Parents, Your Child Doesn’t Need Any More Things-You Are Enough



Mom and toddler

We attended another birthday celebration today. We followed the rules and brought a present for a child who doesn’t need another toy, let alone 10. I even bought a backup gift when I found out my Amazon Prime order might not come in time for the party. WHY?! My husband and I asked ourselves, why!?

Why do we make this childhood thing so expensive? Why do we feed into the madness of purchasing unneeded toys and gifts for babies who just want to play with keys and solo cups, kitchen spoons and electrical cords?

We’re new to this parenting thing, but when invites were sent out for our almost 1-year-olds birthday, I added, “absolutely no presents needed.” In fact, I included, “all gifts brought will be donated” because I work with kids who will gladly accept toys from family members who I know will not listen to my requests. But it again begs the question, why?! Why do we feel like our value, our children’s value, our family’s value is held in physical items? Why, even though I understand that MY child doesn’t need any more things, do I continue to fall to the cultural standard of bringing a birthday gift to a baby’s party?

Childhood and parenting are expensive as it is. Diapers, doctor bills, nursery furniture, car seats, toys, gadgets, new clothes, and shoes every other week because the old ones are already too small. It’s all pricy enough without worrying about having the latest clothes, the coolest gadgets, and more toys every year for birthdays.

I’m only a year into this parenting world, and already my Instagram feed is full of moms representing anything and everything available for me to buy. I’m already inundated with messages to buy this for my baby or this, or that. Every new post in my feed tells me that my life will be better, easier if we have…in our nursery. And it’s so easy to get sucked into this idea that I need the most stylishly dressed child, or that I need every nursery item for sale at Buy Buy Baby.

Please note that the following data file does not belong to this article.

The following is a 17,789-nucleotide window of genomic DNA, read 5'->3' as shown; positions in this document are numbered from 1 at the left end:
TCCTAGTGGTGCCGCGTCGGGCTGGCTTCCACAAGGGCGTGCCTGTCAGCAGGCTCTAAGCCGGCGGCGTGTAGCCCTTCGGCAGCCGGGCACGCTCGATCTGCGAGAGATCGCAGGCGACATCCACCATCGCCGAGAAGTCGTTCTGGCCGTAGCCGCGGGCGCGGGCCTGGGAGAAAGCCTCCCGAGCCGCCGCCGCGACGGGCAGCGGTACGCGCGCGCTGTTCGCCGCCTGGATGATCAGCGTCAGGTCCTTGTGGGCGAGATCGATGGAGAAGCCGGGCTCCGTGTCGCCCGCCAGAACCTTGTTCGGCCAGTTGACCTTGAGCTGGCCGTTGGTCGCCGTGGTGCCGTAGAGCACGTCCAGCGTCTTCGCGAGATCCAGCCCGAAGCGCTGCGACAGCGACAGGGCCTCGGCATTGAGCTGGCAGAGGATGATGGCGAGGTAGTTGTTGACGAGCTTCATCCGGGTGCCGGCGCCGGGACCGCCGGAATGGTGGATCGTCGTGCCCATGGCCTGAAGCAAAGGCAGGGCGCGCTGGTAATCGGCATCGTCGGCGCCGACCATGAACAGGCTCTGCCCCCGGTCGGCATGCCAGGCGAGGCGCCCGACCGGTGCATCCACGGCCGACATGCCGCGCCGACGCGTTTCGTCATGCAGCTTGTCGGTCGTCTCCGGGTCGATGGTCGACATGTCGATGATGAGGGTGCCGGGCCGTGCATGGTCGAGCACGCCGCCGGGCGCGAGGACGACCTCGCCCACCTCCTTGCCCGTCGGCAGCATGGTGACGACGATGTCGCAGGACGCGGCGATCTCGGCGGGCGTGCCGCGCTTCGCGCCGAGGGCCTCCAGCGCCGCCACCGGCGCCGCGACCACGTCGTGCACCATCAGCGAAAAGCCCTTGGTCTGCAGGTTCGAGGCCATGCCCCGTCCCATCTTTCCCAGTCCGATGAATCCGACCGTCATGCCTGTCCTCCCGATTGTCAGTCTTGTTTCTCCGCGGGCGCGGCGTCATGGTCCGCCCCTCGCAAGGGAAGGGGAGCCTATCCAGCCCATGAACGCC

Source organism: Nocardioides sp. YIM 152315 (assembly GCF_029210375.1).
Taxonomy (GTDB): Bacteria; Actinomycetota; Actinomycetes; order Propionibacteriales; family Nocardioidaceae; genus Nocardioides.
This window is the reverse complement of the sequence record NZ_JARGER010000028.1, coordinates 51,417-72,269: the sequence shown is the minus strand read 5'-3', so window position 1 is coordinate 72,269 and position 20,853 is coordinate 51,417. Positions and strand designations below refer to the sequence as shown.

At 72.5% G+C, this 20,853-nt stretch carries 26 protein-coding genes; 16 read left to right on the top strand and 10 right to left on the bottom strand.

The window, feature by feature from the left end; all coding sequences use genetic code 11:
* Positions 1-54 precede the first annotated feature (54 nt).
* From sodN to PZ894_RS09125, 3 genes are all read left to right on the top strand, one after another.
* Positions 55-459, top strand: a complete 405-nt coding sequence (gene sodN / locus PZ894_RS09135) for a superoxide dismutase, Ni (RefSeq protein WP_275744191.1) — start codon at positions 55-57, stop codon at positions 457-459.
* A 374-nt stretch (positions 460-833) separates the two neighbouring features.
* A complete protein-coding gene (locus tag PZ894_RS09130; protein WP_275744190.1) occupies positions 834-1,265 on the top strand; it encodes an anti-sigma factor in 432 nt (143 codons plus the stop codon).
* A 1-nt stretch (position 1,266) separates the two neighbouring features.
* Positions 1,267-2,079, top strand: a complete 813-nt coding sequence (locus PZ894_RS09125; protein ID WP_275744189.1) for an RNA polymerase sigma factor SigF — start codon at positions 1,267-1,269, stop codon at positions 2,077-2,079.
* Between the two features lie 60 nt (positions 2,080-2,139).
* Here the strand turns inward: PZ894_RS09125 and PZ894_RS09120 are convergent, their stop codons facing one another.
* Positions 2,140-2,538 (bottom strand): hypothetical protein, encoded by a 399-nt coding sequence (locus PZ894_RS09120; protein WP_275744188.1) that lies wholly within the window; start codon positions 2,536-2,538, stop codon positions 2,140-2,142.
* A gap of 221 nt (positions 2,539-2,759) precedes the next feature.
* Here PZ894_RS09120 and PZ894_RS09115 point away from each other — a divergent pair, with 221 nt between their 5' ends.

But I’m here to share a different approach. What if we spent less time buying items, gadgets, toys, and clothes for our children and just spent more TIME with them? What if you skipped the Paw Patrol themed birthday party this year and took a long weekend with your 4-year-old? What if you took the money you saved from choosing not to buy items and you took a family outing, or you put that money into their college fund?

Let’s be honest with ourselves, as much as I want to deny it, my 11 month old would rather play with my keys, go on a walk, eat grass, and dump water on himself in the bathtub than play with any of the 1,782,365 toys in our play room. WE want our children to have lots of toys, WE want them dressed a certain way, WE have this mentality that WE are better parents if they appear to be well taken care of. I get you, I feel that way some days too.

I might be new to this parenting thing, but I’ve been working with kids for 10+ years with 5 of those years in the field of social work, and I’m here to tell you one of the most important things I’ve learned over the years. YOU are your child’s favorite thing. It doesn’t matter if they wear hand me downs or the latest fall fashion from a children’s boutique. You are their parent, your value is not in the items that you provide for them. They love you, they want to spend time with you, you are enough.

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Miranda is a first time mom to 1-year-old Avett. She works full time as a social worker and admits that this professional work influences her parenting style and blog content greatly! Especially because her husband is a social worker as well. Miranda and her family live on the near south side of Indianapolis in the fixer upper they have recently gutted and renovated. Miranda was born and raised, for the most part, in Indianapolis. In her free time you can find her with her family trying a new Indy brewery or restaurant, or showing Avett one of the many great things about Indianapolis as a city! Miranda also enjoys yoga, hiking, traveling, swimming, writing, and sharing every experience with her family.


  1. Great article. Miranda is very wise! My son is 30 years old. The things he remembers from his childhood are the trips to museums, the fact his dad coached his T ball team and many fishing trips with Grandpa.

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